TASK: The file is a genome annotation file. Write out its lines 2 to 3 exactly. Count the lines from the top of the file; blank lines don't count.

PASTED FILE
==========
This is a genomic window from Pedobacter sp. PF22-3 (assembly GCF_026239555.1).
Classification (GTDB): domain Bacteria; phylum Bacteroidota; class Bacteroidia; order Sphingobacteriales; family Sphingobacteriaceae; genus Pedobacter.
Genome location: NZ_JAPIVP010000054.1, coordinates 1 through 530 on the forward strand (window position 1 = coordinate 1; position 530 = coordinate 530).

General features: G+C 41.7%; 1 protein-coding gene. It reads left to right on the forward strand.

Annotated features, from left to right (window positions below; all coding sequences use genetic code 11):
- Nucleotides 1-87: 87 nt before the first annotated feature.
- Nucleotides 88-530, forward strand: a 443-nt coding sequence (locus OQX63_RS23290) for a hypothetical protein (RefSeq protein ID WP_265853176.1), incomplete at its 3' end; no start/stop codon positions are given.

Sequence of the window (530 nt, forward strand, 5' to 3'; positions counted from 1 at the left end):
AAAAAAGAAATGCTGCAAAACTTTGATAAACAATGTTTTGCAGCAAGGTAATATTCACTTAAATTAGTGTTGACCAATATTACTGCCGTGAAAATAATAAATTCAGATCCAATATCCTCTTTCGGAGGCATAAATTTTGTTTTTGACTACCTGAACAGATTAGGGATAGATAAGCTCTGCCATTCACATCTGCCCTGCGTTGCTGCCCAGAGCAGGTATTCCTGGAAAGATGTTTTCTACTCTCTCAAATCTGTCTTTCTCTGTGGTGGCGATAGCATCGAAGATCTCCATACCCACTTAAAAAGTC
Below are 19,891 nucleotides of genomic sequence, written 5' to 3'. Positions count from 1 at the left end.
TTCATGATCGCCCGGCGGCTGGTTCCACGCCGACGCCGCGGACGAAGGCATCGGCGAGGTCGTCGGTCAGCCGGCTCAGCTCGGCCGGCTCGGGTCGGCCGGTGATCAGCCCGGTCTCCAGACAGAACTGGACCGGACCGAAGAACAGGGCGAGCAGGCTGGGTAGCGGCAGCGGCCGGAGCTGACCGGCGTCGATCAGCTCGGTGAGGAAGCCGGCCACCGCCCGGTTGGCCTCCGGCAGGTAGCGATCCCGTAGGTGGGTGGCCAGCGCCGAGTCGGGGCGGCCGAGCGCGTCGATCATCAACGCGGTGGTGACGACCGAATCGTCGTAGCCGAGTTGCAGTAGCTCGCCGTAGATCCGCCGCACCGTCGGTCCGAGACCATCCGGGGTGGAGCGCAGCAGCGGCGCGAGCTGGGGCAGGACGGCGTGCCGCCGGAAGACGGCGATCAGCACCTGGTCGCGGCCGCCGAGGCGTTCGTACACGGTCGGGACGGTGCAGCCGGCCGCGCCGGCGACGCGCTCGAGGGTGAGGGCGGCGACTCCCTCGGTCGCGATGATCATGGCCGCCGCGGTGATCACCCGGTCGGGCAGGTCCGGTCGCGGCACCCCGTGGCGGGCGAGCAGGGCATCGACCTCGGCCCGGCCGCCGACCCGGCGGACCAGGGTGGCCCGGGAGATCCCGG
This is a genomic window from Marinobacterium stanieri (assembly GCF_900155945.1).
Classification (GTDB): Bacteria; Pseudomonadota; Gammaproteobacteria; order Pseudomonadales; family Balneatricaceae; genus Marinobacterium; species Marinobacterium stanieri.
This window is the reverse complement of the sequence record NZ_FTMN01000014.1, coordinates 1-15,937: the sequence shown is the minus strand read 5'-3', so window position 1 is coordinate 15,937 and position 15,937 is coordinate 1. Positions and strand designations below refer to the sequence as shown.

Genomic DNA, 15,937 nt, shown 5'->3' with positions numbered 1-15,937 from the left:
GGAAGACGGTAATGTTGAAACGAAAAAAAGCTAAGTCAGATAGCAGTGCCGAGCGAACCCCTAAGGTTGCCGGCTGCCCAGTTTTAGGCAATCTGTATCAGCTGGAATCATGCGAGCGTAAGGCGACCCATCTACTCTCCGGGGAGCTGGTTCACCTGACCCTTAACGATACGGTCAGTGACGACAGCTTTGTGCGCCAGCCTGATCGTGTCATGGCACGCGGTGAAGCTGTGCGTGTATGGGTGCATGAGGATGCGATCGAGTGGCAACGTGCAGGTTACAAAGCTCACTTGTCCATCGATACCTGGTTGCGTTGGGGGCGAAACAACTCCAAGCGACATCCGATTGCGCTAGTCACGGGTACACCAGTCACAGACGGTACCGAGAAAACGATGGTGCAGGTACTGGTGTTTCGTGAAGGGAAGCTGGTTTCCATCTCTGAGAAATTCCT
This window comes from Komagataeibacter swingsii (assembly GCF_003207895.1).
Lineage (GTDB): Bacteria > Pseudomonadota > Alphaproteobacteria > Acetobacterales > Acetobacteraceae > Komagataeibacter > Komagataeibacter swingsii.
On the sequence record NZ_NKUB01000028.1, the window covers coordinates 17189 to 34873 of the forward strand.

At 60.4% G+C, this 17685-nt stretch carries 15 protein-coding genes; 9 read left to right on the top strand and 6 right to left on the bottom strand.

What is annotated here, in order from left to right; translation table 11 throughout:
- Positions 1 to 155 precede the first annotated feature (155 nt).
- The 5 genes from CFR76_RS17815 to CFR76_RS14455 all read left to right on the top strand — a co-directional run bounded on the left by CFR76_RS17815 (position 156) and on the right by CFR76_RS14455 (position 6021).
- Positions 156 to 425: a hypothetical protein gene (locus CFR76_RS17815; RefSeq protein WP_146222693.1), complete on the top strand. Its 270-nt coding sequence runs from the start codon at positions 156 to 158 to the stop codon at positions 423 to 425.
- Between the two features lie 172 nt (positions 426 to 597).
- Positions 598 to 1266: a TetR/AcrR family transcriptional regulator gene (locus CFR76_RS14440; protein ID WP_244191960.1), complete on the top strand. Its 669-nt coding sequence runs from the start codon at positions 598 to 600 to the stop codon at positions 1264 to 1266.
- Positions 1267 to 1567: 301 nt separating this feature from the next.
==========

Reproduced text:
Classification (GTDB): domain Bacteria; phylum Bacteroidota; class Bacteroidia; order Sphingobacteriales; family Sphingobacteriaceae; genus Pedobacter.
Genome location: NZ_JAPIVP010000054.1, coordinates 1 through 530 on the forward strand (window position 1 = coordinate 1; position 530 = coordinate 530).